India defence exports among top 25 countries globally:

  • India’s defence exports jumped Tenfold to ₹15,920 Cr in six years to reach all-time high;
  • India has achieved an all-time high in defence exports, reaching ₹15,920 crore in the financial year 2022-2023.
  • In the previous years the country exported military hardware worth ₹8,434 crore in 2020-21, ₹9,115 crore in 2019-20, and ₹10,745 crore in 2018-19.The amount in 2017-18 was ₹4,682 crore and ₹1,521 crore in 2016-17. Singh also announced that the government has set a target of manufacturing defence hardware worth ₹1,75,000 crore and taking defence exports to ₹35,000 crore by 2024-25.
  • India's track record as an arms exporter has been modest due to export restrictions on the manufacturing organizations.
  • After years of delay india allowed entry of private sector an entry into this sector, which had always relied on imports & had a culture of kickbacks.

Post 2017, about 50 Indian companies in the private sector have contributed to defence exports. Some of the major export destinations for defence products have been Italy, Maldives, Sri Lanka, Russia, France, Nepal, Mauritius, Sri Lanka, Israel, Egypt, UAE, Bhutan, Ethiopia, Saudi Arabia, Philippines, Poland, Spain, armenia and Chile etc. The major defence items being exported are Personal Protective items, Offshore Patrol Vessels, ALH Helicopter, SU Avionics, Bharati Radio, Coastal Surveillance Systems, Kavach MoD II Launcher and FCS, Spares for Radar, Electronic System and Light Engineering Mechanical Parts etc.




An overview of Indian defence trade, needs, expenses & size:

  • Defence industry sector of Indiais a strategically important sector in India.
  • India has one of the world's largest military forces with a strength of over 14.4 lakh(1.44 million) active personnel. It has the world's largest volunteer military of over 51 lakh (5.1 million) personnel.
  • The total budget sanctioned for the Indian military for the financial year 2023-24 is ₹92 lakhcrore (US$75 billion).
  • It has the third largest annual defence budget globally behind USA (US$732 b) and China (US$261 b).


India remains biggest arms importer between 2018-22 despite drop in overall imports

  • It is the second largest defence importer behind Saudi Arabia making up 9.2% of global arms import.
  • Russia’s share of total Indian arms imports fell from 64% to 45% during 2013–17 and 2018–22.
  • India has a domestic defence industry of which 80% is government owned. The public sector includes DRDOand its 50 labs, 4 defence shipyards, 12 defence PSUs. India has a new defence procurement, acquisition and manufacturing policy to reduce imports and enhance domestic manufacturing.
  • India's military–industrial complex has had little success and only recently private sector was allowed to enter the defence production.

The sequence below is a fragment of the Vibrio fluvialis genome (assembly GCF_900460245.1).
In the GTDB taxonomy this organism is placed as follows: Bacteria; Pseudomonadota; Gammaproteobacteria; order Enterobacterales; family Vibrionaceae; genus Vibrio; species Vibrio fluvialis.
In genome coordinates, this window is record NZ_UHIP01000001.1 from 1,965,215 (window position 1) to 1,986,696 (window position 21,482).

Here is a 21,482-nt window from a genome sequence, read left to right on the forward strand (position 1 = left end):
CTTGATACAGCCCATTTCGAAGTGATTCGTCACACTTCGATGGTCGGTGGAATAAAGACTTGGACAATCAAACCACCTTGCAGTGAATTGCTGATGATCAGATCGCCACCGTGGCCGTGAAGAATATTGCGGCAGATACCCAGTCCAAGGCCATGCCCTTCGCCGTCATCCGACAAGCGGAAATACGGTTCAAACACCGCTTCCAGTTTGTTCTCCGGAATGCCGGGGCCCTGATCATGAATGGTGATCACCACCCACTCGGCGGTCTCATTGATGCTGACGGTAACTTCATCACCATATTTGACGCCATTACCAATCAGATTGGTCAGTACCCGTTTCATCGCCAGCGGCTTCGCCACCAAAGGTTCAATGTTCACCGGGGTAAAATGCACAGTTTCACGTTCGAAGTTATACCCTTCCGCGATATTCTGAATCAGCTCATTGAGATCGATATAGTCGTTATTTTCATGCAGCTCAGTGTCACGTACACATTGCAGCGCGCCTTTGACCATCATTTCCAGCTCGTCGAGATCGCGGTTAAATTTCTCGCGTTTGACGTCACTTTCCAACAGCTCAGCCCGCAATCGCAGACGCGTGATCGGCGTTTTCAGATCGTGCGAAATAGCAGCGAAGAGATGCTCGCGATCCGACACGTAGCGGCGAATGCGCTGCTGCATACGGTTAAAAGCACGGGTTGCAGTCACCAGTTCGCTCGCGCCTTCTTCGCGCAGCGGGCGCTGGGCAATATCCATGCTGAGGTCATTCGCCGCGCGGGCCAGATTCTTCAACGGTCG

• Make in india initiatives, post- 2017 has pushed for indigenization of indias defence needs thereby reducing corruption & increasing indian defence trade.
  • India remained the world’s largest arms importer for the five-year period between 2018-22 even though its arms imports dropped by 11% between 2013–17 and 2018–22, according to the Swedish Think Tank Stockholm International Peace Research Institute (SIPRI). Russia was the largest supplier of arms to India in both 2013–17 and 2018–22, but its share of total Indian arms imports fell from 64% to 45% while France emerged as the second largest supplier between 2018-22.



The Government has taken several policy initiatives in the past few years and brought in reforms to encourage indigenous design, development and manufacture of defence equipment in the country and to minimize the defence import by the Defence Public Sector Undertakings, thereby ensuring delivery of indigenous modern defence hardware to Indian Armed Forces. These initiatives, inter-alia, include,

  • priority to procurement of capital items from domestic sources under Defence Acquisition Procedure (DAP)-2020;
  • Announcement of 18 major defence platforms for industry led design and developments;
  • Notification of  ‘Positive Indigenisation List’ of total 2851 items  of Defence Public Sector Undertakings(DPSUs), for which there would be an embargo on the import beyond the timelines indicated against them; Implementation of  Public Procurement (Preference to Make in India) Order 2017;
  • Launch of an indigenization portal namely SRIJAN to facilitate indigenisation by Indian Industry including MSMEs; Reforms in Offset policy with thrust on attracting investment and Transfer of Technology for Defence manufacturing by assigning higher multipliers; and Establishment of two Defence Industrial Corridors, one each in Uttar Pradesh and Tamil Nadu.
  • A Draft Defence Production and Export Promotion Policy was placed in Public Domain. Various policy measures have been adopted by the Government to ease the approval/certifications for Indian Industries for defence production.
  • Defence Products list requiring Industrial Licenses has been rationalised and manufacture of most of parts or components does not require Industrial License.
  • The initial validity period of the Industrial License granted under the Industries (Development & Regulation)- I(D&R) Act has been increased from 03 years to 15 years with a provision to further extend it by 03 years on case –to-case basis.
  • A new online portal has been developed for facilitating filing of online applications for Industrial Licence under Industries (Development & Regulation)-IDR Act 1951/Arms Act 1959 with effect from 16.10.2018. Further, Government has also launched a scheme for awarding self-certification status to DPSUs and Private Industry wherein these have been delegated the responsibility of certifying the quality of products.

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